Meeting Frenchies

The day has arrived…

I have met French people! I’ve been in Aix for over a month, so this shouldn’t be as exciting as it is, but who cares? (Not me!) We have a Facebook group for meeting other French students, but it’s so hard to make the final step from chatting on Facebook to meeting in person, and especially intimidating if it’s only the 2 of you. Though this is equally nerve wracking in America as well! So when the sun broke through the clouds this morning (metaphorically… it’s always sunny here) and the French students walked into the library, it was like the opportunity just fell into my lap.

I have to mention that the 2 boys (and later girl) we talked to were hilarious and so nice, though there were some things they said that made me laugh a little more than others. I found it so amusing how passionately they believed France was the best country… they had more patriotism than a ‘Murica meme. At first I thought they were joking and mocking American patriotism, but I later realized they were dead serious. This is such an odd idea because I don’t personally believe any country is the best overall, but that each can be appreciated for different things. I think we were all a little dumbfounded when they asked what our favorite country was!

A more common point between the group of us were our dream jobs for when we’re “grown-up”. I was under the impression that since they’re required to choose a concentration in high school, they were essentially locked into that for the rest of their life. Oh the pressure of such a big decision so early! However, they each had unique jobs they wanted to do once they were finished with school, just like us. One wanted to be involved in the film industry and the other a firefighter.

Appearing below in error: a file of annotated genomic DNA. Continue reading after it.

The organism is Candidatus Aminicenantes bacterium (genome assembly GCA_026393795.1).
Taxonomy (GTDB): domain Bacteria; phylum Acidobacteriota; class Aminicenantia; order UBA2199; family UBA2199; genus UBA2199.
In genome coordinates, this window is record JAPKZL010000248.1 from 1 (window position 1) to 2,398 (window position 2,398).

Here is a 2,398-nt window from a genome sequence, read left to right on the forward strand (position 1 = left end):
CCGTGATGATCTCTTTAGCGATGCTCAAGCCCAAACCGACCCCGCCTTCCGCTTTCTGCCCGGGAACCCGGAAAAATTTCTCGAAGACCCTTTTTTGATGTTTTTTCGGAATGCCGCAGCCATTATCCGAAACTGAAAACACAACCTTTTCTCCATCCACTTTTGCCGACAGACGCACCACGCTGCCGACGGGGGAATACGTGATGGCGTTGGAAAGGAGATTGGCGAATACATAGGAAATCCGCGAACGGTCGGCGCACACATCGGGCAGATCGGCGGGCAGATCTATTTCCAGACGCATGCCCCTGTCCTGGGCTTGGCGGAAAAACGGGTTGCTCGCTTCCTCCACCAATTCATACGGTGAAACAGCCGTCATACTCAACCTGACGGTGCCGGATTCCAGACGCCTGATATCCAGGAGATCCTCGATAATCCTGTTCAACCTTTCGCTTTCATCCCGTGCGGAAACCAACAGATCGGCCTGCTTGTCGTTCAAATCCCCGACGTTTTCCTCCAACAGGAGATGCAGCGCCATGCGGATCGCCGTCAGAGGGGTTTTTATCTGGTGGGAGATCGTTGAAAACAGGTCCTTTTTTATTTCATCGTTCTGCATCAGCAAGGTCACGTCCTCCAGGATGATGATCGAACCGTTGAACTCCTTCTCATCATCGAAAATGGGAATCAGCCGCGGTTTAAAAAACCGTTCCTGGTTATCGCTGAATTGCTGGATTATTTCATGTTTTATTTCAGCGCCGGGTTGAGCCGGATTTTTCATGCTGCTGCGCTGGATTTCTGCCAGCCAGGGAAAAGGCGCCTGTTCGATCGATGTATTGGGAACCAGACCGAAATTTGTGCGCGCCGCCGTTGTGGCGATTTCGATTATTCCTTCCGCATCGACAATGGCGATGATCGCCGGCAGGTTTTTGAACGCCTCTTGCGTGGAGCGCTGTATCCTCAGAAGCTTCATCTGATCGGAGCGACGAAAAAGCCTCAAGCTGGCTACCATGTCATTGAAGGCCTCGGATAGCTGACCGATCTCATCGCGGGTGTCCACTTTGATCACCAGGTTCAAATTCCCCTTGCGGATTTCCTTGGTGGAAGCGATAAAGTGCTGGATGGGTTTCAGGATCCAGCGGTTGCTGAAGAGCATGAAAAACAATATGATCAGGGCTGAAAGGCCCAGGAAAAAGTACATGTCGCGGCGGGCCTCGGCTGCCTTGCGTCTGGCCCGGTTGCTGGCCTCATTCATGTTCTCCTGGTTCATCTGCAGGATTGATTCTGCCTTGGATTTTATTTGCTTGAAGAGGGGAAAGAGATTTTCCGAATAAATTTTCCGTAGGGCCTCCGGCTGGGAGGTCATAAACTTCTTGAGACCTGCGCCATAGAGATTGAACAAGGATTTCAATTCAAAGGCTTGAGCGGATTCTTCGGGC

And to finish, a funny cultural difference. The thing with cultural differences is that you never notice your own actions that may be bizarre, just the actions by others you find weird or peculiar. The guys pointed out that Americans are always animated. Since it’s something that’s ingrained in our culture, I’ve never stopped to question why it’s this way. Our group landed on the conclusion that it’s how we show friendliness in the US, because if someone doesn’t show excitement when they see you or when discussing a topic it’s considered impolite. Whereas, if a French person is overly animated people think they’re crazy or, of course, drunk. 

Overall it was a great conversation and I hope we get to chat with them, or other students from their school, again soon! 

Regan Shorter

42000 Saint-Etienne

Regan is a freelance photographer and travel blogger.